3. A “Nah, there’s no media bias against Trump” note: During the Golden Globes broadcast, NBC, that paragon of journalism integrity, tweeted this:

4. Fake news in irresponsible punditry.  I have been meaning to write about this op-ed by New York Times “contributing opinion writer” Kashana Cauley for more than a week now, and the task has seemed so odious that I have avoided it. It is as bad an op-ed as I have ever seen, full of false assertions, misrepresentations , rationalizations and racial hate. I wonder when the New York Times editors reached the point where they would regard such trash as fit to be published under its banner. Rather than dissect the ugly thing as I originally intended, I’ll let you do the work, with me just pointing out some, but far from all, of the features that make this such unethical op-ed page content. Continue reading

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Morning Ethics Warm-Up, 1/3/2018: Lists, Lust, Tweets and Twits…[UPDATED!]

Good Morning, Ethics Lovers!

1 Fake news or just bad journalism? These year-end lists are sometimes very valuable. The Washington Examiner has published what it calls “our catalogue of the shoddiest political reporting beginning Jan. 20, 2017,” It’s no surprise that most of the items appear to spring from anti-Trump bias, but not all. I’m certain the list is not complete; I’m very certain that Fox News is treated far too leniently. It’s still a useful list.

This example from the list is the kind of misleading spin that Ethics Alarms will continue to label fake news: anti-Trump distortions designed to further a Democratic constituency’s false narrative. This one was generated by a reporter’s confirmation bias that the White House was hostile to LGBT citizens, then not checked, and given a pass by an editor who was also influenced by confirmation bias:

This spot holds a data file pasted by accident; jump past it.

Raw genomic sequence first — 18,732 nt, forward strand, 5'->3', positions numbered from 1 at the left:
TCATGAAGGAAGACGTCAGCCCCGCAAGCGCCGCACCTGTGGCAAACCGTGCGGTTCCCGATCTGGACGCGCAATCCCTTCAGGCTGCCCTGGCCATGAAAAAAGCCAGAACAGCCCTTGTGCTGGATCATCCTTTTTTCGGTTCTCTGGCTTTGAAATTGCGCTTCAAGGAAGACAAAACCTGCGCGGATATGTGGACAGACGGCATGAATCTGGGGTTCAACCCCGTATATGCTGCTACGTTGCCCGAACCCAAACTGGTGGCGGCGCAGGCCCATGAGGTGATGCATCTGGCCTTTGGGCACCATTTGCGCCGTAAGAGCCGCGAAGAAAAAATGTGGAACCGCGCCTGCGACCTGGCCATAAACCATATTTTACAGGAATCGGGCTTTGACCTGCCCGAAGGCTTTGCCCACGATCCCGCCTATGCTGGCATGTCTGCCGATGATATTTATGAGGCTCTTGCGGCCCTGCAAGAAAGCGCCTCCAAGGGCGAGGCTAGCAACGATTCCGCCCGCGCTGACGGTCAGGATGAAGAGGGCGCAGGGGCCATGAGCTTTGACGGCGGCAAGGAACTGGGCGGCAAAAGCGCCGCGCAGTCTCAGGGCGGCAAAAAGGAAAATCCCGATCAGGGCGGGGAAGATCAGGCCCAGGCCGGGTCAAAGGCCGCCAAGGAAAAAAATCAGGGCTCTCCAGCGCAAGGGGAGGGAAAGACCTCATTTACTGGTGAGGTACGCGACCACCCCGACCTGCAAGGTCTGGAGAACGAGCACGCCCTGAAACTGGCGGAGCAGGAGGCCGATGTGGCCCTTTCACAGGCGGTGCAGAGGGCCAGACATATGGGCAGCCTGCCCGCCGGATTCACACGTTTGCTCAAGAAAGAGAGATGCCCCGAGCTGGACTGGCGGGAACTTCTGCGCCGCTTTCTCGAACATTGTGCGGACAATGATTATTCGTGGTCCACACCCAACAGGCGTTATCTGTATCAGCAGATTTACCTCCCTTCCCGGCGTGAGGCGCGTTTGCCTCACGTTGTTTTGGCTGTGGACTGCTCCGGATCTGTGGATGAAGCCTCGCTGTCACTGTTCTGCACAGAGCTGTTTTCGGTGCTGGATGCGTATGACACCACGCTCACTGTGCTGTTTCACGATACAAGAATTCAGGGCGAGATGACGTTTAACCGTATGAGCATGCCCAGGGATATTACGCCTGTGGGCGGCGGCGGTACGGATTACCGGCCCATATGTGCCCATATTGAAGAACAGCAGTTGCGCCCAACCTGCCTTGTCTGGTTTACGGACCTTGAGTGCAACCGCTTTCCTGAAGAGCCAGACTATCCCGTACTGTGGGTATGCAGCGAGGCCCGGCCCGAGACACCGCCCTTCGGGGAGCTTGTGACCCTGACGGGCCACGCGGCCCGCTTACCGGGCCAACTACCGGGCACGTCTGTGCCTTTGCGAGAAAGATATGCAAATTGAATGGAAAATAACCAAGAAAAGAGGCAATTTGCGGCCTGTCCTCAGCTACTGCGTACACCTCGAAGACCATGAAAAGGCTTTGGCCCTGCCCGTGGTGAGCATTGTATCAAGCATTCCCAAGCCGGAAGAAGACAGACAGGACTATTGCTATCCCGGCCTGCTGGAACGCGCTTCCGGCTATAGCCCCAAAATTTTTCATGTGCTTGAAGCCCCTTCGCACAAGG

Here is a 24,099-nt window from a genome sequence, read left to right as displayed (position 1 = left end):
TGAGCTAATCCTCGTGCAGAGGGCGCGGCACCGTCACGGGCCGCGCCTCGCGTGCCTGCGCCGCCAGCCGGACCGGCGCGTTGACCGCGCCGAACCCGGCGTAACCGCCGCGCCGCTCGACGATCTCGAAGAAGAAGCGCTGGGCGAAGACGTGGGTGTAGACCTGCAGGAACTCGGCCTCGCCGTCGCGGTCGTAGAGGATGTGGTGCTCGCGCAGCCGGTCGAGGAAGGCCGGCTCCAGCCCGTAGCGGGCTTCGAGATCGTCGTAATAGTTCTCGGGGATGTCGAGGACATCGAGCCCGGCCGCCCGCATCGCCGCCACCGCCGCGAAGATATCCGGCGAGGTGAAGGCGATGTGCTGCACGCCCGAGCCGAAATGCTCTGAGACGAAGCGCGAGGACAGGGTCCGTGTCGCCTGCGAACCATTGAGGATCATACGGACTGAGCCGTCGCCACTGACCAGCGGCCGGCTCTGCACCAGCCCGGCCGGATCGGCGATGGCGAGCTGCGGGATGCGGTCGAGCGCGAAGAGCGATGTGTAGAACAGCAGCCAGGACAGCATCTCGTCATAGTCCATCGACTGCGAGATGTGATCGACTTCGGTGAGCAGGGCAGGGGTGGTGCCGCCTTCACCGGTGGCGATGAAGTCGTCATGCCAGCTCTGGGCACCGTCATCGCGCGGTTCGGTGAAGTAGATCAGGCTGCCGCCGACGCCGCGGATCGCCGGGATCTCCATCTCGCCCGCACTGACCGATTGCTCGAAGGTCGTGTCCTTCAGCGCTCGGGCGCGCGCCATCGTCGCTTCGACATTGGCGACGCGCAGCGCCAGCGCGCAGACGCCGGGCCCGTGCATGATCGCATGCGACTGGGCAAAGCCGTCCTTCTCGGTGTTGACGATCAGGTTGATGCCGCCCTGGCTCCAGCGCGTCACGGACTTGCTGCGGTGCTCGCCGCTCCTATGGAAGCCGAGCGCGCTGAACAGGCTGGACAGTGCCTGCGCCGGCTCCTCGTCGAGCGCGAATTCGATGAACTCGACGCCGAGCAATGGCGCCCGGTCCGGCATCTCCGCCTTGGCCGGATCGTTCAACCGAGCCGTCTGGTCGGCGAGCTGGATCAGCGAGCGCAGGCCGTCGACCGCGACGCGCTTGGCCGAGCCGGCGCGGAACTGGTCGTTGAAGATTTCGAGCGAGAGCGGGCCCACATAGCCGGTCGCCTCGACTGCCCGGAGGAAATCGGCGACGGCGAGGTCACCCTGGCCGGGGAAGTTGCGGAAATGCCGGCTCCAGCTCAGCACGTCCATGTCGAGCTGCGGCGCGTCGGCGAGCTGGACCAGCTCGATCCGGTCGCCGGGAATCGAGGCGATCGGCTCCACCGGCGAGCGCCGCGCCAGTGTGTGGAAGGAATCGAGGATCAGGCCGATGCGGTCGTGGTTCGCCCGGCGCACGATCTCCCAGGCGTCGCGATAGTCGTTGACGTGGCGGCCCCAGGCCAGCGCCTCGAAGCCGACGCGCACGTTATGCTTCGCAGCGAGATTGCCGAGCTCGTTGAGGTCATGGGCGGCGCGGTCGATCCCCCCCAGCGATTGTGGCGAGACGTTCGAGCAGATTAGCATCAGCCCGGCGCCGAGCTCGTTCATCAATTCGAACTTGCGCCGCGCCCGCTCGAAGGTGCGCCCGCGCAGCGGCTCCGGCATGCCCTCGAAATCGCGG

March 29: The Golden Easter Egg

The Claim: In a first for the White House, the eggs used for the annual Easter Egg Roll will be gold instead of the usual rainbow and pastel colors.

The Source: A New York Times reporter.

The Facts: This was not the first time that the White House has used golden eggs for the annual hunt. The Obamas had golden eggs as did previous administrations.

Hell, I knew about the golden eggs. It would have been easy to check, but the journalists leaped to the conclusion that would support anti-Trump fearmongering.

2. Add it to the list! Ann Althouse caught this one:

I’m reading “Trump’s claim that he prevented air-traffic deaths is his most questionable yet” by Philip Bump at the Washington Post (and similar attacks on Trump elsewhere). But what Trump tweeted was:

“Since taking office I have been very strict on Commercial Aviation. Good news – it was just reported that there were Zero deaths in 2017, the best and safest year on record!”

Those are 2 separate sentences. They do create the impression that they have something to do with each other, but he’s only claiming that he’s been “very strict on Commercial Aviation.” (Don’t get me started on the capitalization.) He never says because of my strictness there have been zero deaths. If you see a claim, you made an inference.

Bingo. And inferences should not be published in major newspapers as facts. Trump did not claim that he prevented air-traffic deaths, and even if he had, it certainly would not be “his most questionable yet.”